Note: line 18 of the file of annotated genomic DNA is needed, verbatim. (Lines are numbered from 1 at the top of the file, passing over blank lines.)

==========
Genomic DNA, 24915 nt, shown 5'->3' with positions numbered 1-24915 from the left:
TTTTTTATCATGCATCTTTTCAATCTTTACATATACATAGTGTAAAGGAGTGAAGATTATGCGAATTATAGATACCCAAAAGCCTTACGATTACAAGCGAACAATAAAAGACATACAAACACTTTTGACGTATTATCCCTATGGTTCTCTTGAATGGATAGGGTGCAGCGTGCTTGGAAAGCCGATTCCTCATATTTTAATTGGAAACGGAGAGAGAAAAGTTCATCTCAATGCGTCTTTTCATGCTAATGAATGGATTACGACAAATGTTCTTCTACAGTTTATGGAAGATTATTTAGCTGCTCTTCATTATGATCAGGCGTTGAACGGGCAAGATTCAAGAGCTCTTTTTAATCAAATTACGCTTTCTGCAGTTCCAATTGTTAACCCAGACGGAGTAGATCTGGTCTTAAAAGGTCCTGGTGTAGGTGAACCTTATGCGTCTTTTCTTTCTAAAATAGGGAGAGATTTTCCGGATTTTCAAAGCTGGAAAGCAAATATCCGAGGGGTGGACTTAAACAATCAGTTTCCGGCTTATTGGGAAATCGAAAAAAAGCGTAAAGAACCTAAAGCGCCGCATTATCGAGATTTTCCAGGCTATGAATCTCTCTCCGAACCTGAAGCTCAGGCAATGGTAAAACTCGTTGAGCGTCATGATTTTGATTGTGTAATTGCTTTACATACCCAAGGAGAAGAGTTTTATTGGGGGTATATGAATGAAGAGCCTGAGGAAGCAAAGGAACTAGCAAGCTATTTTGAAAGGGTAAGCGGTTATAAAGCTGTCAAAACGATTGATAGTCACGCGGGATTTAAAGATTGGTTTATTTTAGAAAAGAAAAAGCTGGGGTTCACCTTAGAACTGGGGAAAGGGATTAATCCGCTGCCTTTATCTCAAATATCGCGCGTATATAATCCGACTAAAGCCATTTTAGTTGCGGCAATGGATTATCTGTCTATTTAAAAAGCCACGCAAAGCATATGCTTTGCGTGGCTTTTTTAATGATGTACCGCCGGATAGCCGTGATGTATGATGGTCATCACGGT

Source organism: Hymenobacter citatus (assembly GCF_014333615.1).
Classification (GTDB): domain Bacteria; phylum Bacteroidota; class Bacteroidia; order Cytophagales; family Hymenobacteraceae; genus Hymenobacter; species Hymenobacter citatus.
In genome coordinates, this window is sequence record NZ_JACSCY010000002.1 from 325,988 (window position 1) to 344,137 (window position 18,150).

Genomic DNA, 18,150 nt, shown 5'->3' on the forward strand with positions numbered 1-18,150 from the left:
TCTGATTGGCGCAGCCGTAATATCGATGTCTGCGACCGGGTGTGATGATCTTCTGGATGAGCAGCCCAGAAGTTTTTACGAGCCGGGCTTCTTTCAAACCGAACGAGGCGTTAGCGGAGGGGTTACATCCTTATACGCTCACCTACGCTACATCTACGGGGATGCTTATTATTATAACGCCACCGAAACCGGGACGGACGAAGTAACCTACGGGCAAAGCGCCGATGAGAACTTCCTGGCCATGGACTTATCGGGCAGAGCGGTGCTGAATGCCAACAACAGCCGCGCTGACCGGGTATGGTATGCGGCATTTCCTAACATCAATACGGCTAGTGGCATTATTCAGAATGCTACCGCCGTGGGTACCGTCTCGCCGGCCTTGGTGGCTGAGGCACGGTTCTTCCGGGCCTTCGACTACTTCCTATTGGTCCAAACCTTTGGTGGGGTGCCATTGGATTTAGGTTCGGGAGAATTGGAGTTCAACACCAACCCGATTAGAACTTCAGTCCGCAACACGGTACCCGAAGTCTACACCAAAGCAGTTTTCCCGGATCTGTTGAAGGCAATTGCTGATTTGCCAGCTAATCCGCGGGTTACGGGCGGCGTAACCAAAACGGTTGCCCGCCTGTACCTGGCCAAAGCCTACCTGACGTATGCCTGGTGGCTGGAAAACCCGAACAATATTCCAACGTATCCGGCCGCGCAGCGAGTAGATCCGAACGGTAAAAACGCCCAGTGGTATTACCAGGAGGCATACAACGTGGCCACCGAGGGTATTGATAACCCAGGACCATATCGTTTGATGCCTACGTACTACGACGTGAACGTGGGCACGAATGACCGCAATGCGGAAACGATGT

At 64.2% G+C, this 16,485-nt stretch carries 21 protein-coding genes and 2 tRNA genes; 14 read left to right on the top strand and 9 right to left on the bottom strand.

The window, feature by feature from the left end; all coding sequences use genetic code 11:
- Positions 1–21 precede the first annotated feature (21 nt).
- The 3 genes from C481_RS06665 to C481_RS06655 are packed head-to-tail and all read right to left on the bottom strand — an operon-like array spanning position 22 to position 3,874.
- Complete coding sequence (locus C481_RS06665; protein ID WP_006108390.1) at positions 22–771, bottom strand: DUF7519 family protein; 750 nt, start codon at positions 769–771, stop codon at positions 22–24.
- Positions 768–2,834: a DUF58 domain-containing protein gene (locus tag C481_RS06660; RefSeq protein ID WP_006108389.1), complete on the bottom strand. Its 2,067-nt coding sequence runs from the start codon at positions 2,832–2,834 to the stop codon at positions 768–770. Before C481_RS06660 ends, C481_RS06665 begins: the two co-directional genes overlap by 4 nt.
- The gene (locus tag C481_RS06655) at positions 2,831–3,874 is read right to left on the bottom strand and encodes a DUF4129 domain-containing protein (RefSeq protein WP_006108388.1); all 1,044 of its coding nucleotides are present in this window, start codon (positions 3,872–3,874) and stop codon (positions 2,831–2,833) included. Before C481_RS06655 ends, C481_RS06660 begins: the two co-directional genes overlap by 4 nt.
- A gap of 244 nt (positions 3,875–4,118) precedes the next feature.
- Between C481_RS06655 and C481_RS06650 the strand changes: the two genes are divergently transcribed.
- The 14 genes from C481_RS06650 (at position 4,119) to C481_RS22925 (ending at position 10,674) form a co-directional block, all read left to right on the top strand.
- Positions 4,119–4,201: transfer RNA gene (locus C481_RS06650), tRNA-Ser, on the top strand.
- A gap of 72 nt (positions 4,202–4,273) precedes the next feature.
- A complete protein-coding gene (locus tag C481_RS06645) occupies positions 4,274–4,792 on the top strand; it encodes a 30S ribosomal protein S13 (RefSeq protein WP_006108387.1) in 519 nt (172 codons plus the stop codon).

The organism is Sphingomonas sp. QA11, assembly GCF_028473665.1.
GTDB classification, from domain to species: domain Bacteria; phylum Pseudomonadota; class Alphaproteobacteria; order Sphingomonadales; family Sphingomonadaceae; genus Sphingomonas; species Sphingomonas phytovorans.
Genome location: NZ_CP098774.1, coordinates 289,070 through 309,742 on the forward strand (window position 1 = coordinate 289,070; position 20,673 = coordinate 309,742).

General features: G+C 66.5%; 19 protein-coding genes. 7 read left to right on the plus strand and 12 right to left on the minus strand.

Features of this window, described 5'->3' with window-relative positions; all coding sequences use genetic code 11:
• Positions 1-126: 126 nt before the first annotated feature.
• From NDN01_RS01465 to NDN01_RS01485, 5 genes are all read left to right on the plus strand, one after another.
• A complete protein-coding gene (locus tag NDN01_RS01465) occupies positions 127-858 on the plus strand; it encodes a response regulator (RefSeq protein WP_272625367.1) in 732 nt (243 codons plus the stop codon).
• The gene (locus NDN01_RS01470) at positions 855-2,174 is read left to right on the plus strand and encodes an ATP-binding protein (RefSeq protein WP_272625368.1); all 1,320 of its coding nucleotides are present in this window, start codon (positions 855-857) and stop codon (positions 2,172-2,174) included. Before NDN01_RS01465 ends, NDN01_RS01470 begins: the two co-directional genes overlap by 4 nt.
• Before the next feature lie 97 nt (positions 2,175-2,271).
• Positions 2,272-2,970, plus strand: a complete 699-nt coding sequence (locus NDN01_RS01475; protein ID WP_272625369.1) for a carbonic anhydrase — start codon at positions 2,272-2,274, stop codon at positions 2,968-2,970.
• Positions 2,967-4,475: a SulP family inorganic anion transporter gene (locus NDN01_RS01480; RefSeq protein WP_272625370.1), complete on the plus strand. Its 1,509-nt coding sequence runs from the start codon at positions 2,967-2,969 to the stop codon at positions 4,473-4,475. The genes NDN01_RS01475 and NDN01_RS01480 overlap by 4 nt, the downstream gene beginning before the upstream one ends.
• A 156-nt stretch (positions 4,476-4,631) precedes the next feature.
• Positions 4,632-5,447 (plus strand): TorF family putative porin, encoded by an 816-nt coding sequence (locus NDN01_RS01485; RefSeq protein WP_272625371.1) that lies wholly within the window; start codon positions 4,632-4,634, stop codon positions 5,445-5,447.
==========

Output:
- Positions 4,119–4,201: transfer RNA gene (locus C481_RS06650), tRNA-Ser, on the top strand.